...Alison Donta-Venman, member FCCC

Ed said...

I am so tired of folks thinking that towns are entitled to tax payments from land that the Commonwealth has essentially "reserved" for Commonwealth uses.

A building downtown is one thing, but something like the UMass Campus essentially is a re-drawing of the town line and the land owned by UMass isn't really in Amherst anymore.

No more than Amherst is really in Hadley anymore - even though it once was.

The General Court has the authority to draw municipal lines - and to redraw them, to partition and the rest. UMass isn't IN Amherst and you aren't entitled to tax it.

Alisa V. Brewer said...

Well, we can't say we haven't heard these before. I am *not* responding as to whether I agree with these ideas or not, but simply to suggest some further thoughts if the suggesters happen to read this blog:-)since I'm sure Larry already knows the stuff I'm adding below.

Close the branch libraries!
(we'll still own the buildings, will have to winterize the buildings, & what about the activities that make money for us at Munson?)

Eliminate bus lines with low ridership
(then they won't be there as people want to drive less & ride more)

increase fees on remaining lines
(the only reason we don't pay fees on the UMass-driven lines -- which are most of the lines Amherst riders use -- is because the UMass drivers are students, & UMass would rather not have to mess with getting them all bonded so they'd be allowed to have cash on the buses)

Eliminate the human rights staff position, if it still exists
(this is currently a combined position with Human Resources, being (1) FTE plus consultant services from former HR director)

Increase LSSE fees to better cover costs
(a detailed "unitization" study showing the true costs of each program should be available before January 16)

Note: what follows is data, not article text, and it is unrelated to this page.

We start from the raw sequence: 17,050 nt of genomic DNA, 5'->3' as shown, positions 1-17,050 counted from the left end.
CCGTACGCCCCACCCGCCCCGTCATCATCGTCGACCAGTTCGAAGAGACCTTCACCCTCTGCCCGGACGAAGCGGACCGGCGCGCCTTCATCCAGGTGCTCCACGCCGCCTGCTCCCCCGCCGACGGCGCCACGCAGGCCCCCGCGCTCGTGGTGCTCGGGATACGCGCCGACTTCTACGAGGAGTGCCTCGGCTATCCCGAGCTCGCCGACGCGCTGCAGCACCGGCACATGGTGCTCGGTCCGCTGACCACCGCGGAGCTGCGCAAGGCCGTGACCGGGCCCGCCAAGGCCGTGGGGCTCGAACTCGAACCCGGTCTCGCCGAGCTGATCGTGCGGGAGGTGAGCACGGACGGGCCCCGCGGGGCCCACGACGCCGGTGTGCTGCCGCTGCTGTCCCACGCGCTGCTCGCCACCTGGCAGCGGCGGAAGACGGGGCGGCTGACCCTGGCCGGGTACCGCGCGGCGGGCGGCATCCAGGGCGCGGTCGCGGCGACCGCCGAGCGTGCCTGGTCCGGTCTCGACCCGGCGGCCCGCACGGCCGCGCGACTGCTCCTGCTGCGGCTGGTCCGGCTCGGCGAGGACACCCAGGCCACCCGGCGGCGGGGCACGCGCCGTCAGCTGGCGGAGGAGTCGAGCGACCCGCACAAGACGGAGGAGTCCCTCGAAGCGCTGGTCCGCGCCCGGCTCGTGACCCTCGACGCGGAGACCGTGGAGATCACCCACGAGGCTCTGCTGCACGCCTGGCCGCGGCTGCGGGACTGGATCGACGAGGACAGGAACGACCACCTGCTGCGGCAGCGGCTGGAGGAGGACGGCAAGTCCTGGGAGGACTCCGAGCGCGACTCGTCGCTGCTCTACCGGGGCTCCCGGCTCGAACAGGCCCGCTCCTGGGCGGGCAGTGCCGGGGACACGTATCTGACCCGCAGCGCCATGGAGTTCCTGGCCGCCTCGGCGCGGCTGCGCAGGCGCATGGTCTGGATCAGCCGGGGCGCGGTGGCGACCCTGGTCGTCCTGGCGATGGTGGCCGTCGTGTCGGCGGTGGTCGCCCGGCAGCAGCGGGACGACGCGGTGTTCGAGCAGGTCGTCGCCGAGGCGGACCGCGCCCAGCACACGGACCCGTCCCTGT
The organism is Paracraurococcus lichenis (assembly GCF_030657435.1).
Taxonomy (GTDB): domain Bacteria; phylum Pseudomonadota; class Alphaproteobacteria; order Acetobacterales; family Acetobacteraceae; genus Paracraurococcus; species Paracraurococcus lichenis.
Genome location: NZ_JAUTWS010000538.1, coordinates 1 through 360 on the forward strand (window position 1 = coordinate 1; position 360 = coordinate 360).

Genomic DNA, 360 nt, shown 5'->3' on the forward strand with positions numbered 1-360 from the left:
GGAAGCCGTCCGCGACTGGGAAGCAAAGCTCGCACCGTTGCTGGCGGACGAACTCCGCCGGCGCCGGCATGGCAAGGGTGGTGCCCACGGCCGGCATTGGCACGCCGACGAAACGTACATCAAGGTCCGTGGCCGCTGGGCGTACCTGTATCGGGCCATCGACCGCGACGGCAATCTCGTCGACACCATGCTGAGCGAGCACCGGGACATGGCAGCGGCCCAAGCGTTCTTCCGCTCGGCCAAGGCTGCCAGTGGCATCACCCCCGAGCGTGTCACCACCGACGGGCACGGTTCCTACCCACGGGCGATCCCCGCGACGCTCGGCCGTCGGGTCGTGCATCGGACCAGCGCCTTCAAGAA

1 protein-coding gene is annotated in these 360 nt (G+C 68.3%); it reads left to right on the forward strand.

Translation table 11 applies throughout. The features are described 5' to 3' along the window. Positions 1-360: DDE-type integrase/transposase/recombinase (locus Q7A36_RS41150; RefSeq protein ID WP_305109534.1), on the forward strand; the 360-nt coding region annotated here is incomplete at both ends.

Open only one public pool in the summer, and/or charge a per-use fee (perhaps with summer pass option)
(OK, here I get to say it: what rock you been living under? I've only lived here 10 years, but all that time LSSE *has* charged a per-use fee, it's gone up more than once, & of course summer passes have been an option. None of the three pools (MS indoor, War Memorial outdoor, Mill River outdoor) are free, although sometimes the wading pools -- which are often closed for maintenance -- are free. While we do offer discounts for those on free/reduced lunch, there's only so much you can raise pool fees til it becomes unworkable for folks, & remember we also charge private camps & our own LSSE camps to use the pools -- we make money off the camps usage & the swimming lessons, & there ain't no way you can bring in all the paying camps that want to come in, plus the lessons demand, plus have the general public be willing to pay to come in all during the same hours)

Charge the farmer's market sellers a fee for use of the land each week
(how much would be enough to be useful for something vs too much cutting into their profit? Have you seen how inexpensive their products are???)

Renegotiate town employee’s wages/salaries and health insurance to lower cost
(to lower than what? lower than private sector pay for the same work?)

Elementary Schools Reduce Special Ed program
(illegal -- contact your School Committee)

Make fee based ALL after school programs (academic and extra curricular)
(already been doing this for years, with increases)

Regional Schools Eliminate and/or make fee based Russian and German language programs
(we have no fee-based academic programs -- talk to your School Committee members)

I wish folks would get informed and engage on a level other than ranting on an anonymous survey.

Anonymous said...

Great! Then we'll just leave our fire trucks in the station next time the students burn down a dorm.

Anonymous said...

There are some lessons that apparently have to be learned for the first time by every single voter in town.

The one that Amherst is stuck on right now is "there is no free lunch."

These surveys are simply inventories of our delusions about town government.

Rich Morse

Anonymous said...

There are some lessons that apparently have to be learned for the first time by every single voter in town.

The one that Amherst is stuck on right now is "there is no free lunch."

These surveys are simply inventories of our delusions about town government.

Rich Morse

Ed said...

"the next time the UMass students burn down a dorm" -- well the last dorm that burned down - Abigail Adams dorm - burned down in 1962. JFK was President at the time, it wasn't quite yesterday...

And the last building that burned on campus, the art building -- well the AFD fire truck didn't start which (I am told) was fortunate as exploding tanks would have gone into where it was supposed to be sitting.